Scottish Marine Protected Areas (MPA): monitoring strategy

The Scottish Marine Protected Area (MPA) monitoring strategy outlines an approach to MPA-related survey and monitoring to ensure that sufficient information is collected to underpin assessment and reporting obligations.

7. Can existing monitoring meet these requirements?

Where possible, existing monitoring programmes (adapted as appropriate) or those currently in development, will be used to meet our aims and objectives.

7.1 Current pressure monitoring

For many MPAs subject to very limited pressures with features at low risk, monitoring pressures alone may be adequate. Key here is information on fishing activity (and any other anthropogenic factors) and derived pressure data. These are important for evaluating the cause of any change in protected feature state. Data layers using VMS for different metiers and ScotMap[9] have already been produced to support marine planning.

Other ongoing work programmes also provide an opportunity to collate and maintain information on potential pressures of relevance. For example, the Scottish Marine Animal Strandings Scheme (SMASS) and the UK Cetacean Strandings Investigative Programme (CSIP) monitor pressures associated with disease, entanglement, deliberate killing and trauma in marine animal populations through necropsies and associated sample analyses.

Similarly, targeted monitoring through the UK Bycatch Monitoring Programme allows identification of fisheries, gear types and areas with known bycatch, or risk of bycatch to marine species (e.g., sharks, cetaceans and seals). Furthermore, monitoring requirements associated with infrastructure development can be developed in conjunction with industry to provide information to inform assessment and reporting requirements for MPAs in Scotland.

Box 1 - The four monitoring types

Type 0 Monitoring to determine the continued presence of a feature in a site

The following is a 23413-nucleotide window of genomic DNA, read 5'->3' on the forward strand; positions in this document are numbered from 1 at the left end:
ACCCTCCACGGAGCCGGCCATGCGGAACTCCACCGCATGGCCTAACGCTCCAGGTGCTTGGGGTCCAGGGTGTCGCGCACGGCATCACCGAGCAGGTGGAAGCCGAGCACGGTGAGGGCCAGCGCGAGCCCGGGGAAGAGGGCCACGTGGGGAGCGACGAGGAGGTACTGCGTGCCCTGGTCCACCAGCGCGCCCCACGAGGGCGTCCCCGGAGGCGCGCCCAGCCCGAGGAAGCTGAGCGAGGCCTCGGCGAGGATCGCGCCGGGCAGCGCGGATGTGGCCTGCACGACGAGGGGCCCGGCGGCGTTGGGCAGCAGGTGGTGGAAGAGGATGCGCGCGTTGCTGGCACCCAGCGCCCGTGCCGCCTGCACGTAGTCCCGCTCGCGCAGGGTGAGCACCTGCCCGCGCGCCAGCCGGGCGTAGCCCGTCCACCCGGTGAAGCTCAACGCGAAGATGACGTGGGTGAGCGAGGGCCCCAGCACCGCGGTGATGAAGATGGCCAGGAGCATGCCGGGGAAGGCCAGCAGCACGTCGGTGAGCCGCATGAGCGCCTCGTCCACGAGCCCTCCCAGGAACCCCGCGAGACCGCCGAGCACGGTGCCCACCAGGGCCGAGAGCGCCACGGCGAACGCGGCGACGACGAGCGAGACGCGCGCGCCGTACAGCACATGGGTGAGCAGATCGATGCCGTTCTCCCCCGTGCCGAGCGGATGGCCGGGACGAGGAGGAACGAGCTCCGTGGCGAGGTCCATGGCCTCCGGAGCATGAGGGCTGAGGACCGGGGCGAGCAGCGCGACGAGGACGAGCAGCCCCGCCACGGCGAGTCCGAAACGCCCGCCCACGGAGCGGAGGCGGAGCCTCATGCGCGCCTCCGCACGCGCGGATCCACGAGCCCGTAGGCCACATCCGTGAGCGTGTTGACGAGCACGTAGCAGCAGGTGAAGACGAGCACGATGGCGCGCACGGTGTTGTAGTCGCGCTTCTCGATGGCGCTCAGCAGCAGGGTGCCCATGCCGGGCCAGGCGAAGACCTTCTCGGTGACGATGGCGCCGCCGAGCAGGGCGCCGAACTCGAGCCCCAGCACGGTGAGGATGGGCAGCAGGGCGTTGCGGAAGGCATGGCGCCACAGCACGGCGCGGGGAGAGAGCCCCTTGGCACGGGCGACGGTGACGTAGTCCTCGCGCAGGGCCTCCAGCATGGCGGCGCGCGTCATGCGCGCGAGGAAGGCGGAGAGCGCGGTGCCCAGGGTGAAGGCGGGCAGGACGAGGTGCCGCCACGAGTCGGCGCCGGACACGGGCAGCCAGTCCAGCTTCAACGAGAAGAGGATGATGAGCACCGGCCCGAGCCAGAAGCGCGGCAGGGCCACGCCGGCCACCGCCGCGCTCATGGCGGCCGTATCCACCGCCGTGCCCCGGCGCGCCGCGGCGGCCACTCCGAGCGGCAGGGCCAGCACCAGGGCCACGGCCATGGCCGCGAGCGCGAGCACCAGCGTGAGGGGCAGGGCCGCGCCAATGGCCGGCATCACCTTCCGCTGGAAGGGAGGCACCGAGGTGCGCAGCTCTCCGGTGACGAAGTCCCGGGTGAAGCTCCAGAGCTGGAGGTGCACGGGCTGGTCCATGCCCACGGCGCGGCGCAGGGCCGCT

Objective: To determine feature presence / absence.

Description: The data from this type of monitoring do not need to be quantitative and can take the form of presence or presence / absence observations. Type 0 work may trigger more detailed monitoring (Types 1 - 3 below). Type 0 monitoring may take the form of a rapid ‘health check’ and may be appropriate for completion by non-specialists. Such monitoring is likely to be restricted to coastal and accessible nearshore features. Type 0 monitoring may not necessarily have a defined frequency e.g. could occur on a randomised feature selection basis or be triggered if there were concerns about status.

Type 1 Monitoring designed to assess the condition of a protected feature at a site

Objective: To measure rate and direction of long-term change.

Description: Type 1 monitoring data are quantitative (for example, density data or data that allow assessment of the status of populations of mobile species e.g. photo-ID) and statistically robust, allowing the rate and direction of change in the feature of interest over time to be quantified. The design of Type 1 monitoring should include consideration of known activities / pressures. The use of reference areas outside of MPAs may be considered to provide context for any changes observed. This monitoring provides data that are appropriate for the assessment of status against MPA feature conservation objectives - recovery (trajectory) and / or maintenance - informing management action and reporting obligations.

Type 2 Monitoring or analyses undertaken to explore pressure-state relationships

Objective: To measure state and relate observed change to possible causes.

Description: This monitoring is best suited to exploring the likely impacts of anthropogenic pressures on habitats and species and identifying emerging problems. It allows testing of hypotheses about observed patterns, and is generally best applied in areas where a gradient of pressure is present (e.g. no pressure increasing gradually to ‘high’ pressure). It relies on finding relationships between observed changes in biodiversity and observed variability in pressures and environmental factors. It provides inference but it is not proof of cause and effect. The spatial and temporal scale for this type of monitoring will require careful consideration of the reality on the ground to ensure inference will be reliable; for example, inference will be poor in situations where the presence of a pressure is consistently correlated to the presence of an environmental driver (e.g. depth stratum).

Type 3 Monitoring or analyses undertaken to explore the effectiveness of MPA management measures

Objective: To investigate the cause of change.